Altered deposition of inhaled nanoparticles in subjects with chronic obstructive pulmonary disease
Research output: Contribution to journal › Article
BACKGROUND: Respiratory tract deposition of airborne particles is a key link to understand their health impact. Experimental data are limited for vulnerable groups such as individuals with respiratory diseases. The aim of this study is to investigate the differences in lung deposition of nanoparticles in the distal lung for healthy subjects and subjects with respiratory disease.
METHODS: Lung deposition of nanoparticles (50 and 100 nm) was measured after a 10 s breath-hold for three groups: healthy never-smoking subjects (n = 17), asymptomatic (active and former) smokers (n = 15) and subjects with chronic obstructive pulmonary disease (n = 16). Measurements were made at 1300 mL and 1800 mL volumetric lung depth. Each subject also underwent conventional lung function tests, including post bronchodilator FEV1, VC, and diffusing capacity for carbon monoxide, DL,CO. Patients with previously diagnosed respiratory disease underwent a CT-scan of the lungs. Particle lung deposition fraction, was compared between the groups and with conventional lung function tests.
RESULTS: We found that the deposition fraction was significantly lower for subjects with emphysema compared to the other subjects (p = 0.001-0.01), but no significant differences were found between healthy never-smokers and smokers. Furthermore, the particle deposition correlated with pulmonary function tests, FEV1%Pred (p < 0.05), FEV1/VC%Pred (p < 0.01) and DL,CO (p < 0.0005) when all subjects were included. Furthermore, for subjects with emphysema, deposition fraction correlated strongly with DL,CO (Pearson's r = 0.80-0.85, p < 0.002) while this correlation was not found within the other groups.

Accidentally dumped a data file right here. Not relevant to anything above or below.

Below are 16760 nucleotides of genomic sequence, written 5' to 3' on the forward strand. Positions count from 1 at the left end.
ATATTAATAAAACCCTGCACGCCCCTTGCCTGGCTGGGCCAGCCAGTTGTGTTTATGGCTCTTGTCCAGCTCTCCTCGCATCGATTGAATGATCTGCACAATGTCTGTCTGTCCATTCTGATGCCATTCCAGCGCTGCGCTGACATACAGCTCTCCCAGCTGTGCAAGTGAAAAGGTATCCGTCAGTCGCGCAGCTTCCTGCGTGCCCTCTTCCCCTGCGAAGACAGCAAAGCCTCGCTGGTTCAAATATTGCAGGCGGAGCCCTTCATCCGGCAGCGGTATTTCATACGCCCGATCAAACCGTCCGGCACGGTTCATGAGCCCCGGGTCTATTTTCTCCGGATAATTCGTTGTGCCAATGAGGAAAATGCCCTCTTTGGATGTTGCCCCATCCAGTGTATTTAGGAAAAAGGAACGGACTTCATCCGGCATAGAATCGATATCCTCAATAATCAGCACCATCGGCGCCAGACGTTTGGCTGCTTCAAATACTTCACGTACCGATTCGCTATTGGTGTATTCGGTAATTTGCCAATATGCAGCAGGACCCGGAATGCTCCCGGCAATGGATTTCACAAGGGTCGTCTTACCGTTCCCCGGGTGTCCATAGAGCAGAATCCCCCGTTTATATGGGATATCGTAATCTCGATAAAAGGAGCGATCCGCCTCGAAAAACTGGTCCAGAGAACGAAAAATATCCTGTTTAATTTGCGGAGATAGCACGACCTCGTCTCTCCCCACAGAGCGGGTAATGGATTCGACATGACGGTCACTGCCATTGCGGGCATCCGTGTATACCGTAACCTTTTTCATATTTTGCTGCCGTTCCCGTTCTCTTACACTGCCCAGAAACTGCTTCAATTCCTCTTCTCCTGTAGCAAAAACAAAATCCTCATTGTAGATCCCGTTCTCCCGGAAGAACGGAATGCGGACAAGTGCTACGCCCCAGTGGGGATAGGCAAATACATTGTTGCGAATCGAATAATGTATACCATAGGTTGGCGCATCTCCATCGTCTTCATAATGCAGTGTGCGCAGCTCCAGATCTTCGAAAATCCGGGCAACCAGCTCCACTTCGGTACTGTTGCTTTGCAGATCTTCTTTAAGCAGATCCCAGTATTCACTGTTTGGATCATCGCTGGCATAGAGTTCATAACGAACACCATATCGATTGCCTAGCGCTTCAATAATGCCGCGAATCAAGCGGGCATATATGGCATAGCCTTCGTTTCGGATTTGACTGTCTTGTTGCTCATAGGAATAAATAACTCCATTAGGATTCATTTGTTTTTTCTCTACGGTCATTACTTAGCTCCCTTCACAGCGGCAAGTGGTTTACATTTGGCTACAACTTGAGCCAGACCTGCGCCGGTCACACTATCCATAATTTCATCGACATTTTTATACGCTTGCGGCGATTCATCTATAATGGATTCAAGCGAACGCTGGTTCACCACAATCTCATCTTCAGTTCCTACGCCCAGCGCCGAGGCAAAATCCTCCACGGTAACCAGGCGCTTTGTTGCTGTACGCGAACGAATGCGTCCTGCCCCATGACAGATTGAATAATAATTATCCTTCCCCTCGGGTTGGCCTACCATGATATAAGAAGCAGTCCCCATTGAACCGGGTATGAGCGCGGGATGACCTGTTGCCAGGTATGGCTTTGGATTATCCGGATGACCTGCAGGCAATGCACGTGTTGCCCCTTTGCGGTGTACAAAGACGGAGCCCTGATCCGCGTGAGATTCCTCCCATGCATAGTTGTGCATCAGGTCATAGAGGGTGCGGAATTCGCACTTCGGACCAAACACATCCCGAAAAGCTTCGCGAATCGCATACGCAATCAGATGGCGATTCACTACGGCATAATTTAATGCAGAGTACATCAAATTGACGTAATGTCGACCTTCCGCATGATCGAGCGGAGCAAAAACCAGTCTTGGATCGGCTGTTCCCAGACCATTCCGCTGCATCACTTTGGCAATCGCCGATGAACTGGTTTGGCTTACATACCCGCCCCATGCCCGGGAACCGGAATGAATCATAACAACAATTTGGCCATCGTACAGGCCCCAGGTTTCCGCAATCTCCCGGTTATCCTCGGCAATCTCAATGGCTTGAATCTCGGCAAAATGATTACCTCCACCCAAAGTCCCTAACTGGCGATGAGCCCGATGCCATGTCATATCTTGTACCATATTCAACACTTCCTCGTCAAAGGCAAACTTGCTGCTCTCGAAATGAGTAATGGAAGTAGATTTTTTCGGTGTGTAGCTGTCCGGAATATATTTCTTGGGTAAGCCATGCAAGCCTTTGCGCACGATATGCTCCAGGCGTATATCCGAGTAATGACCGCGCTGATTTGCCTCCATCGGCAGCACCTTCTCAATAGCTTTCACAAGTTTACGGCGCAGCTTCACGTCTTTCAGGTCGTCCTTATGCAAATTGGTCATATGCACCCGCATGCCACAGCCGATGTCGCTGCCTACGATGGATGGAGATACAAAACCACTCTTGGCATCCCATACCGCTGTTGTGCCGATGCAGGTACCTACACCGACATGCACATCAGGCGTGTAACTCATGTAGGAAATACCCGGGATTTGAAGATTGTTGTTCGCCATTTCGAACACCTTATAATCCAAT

CONCLUSIONS: Lower deposition fraction was observed for emphysematous subjects and this can be explained by enlarged distal airspaces in the lungs. As expected, deposition increases for smaller particles and deeper inhalation. The observed results have implications for exposure assessment of air pollution and dosimetry of aerosol-based drug delivery of nanoparticles.
|Research areas and keywords||
Subject classification (UKÄ) – MANDATORY
|Journal||BMC Pulmonary Medicine|
|Publication status||Published - 2018 Aug 6|